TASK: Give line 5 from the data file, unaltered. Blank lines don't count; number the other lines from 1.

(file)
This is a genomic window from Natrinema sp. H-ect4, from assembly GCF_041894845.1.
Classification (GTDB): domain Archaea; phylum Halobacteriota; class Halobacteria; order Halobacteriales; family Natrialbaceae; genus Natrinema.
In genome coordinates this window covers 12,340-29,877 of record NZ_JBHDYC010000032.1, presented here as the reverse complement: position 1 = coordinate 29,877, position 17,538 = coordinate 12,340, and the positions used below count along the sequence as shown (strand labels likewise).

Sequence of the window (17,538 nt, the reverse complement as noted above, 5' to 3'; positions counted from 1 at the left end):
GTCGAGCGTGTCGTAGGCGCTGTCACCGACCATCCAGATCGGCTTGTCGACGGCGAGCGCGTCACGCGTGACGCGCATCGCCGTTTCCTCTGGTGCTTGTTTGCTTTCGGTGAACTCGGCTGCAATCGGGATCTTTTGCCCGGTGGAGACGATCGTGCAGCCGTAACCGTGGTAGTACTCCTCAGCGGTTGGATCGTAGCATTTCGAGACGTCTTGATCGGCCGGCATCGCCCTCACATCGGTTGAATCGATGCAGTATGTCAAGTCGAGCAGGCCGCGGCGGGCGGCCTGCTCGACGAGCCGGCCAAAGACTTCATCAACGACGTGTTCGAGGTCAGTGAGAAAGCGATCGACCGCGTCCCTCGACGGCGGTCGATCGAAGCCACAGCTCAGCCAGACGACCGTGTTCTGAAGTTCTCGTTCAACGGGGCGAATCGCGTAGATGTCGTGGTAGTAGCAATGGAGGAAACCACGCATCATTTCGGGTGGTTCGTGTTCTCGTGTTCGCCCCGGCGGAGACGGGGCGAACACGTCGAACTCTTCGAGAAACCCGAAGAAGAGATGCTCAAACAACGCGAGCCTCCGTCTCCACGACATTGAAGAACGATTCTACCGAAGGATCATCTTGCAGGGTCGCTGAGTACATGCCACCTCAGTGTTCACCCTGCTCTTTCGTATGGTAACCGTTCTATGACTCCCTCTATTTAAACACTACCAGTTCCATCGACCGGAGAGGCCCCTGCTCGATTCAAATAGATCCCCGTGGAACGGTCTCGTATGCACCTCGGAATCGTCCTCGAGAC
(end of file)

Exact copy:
GTCGAGCGTGTCGTAGGCGCTGTCACCGACCATCCAGATCGGCTTGTCGACGGCGAGCGCGTCACGCGTGACGCGCATCGCCGTTTCCTCTGGTGCTTGTTTGCTTTCGGTGAACTCGGCTGCAATCGGGATCTTTTGCCCGGTGGAGACGATCGTGCAGCCGTAACCGTGGTAGTACTCCTCAGCGGTTGGATCGTAGCATTTCGAGACGTCTTGATCGGCCGGCATCGCCCTCACATCGGTTGAATCGATGCAGTATGTCAAGTCGAGCAGGCCGCGGCGGGCGGCCTGCTCGACGAGCCGGCCAAAGACTTCATCAACGACGTGTTCGAGGTCAGTGAGAAAGCGATCGACCGCGTCCCTCGACGGCGGTCGATCGAAGCCACAGCTCAGCCAGACGACCGTGTTCTGAAGTTCTCGTTCAACGGGGCGAATCGCGTAGATGTCGTGGTAGTAGCAATGGAGGAAACCACGCATCATTTCGGGTGGTTCGTGTTCTCGTGTTCGCCCCGGCGGAGACGGGGCGAACACGTCGAACTCTTCGAGAAACCCGAAGAAGAGATGCTCAAACAACGCGAGCCTCCGTCTCCACGACATTGAAGAACGATTCTACCGAAGGATCATCTTGCAGGGTCGCTGAGTACATGCCACCTCAGTGTTCACCCTGCTCTTTCGTATGGTAACCGTTCTATGACTCCCTCTATTTAAACACTACCAGTTCCATCGACCGGAGAGGCCCCTGCTCGATTCAAATAGATCCCCGTGGAACGGTCTCGTATGCACCTCGGAATCGTCCTCGAGAC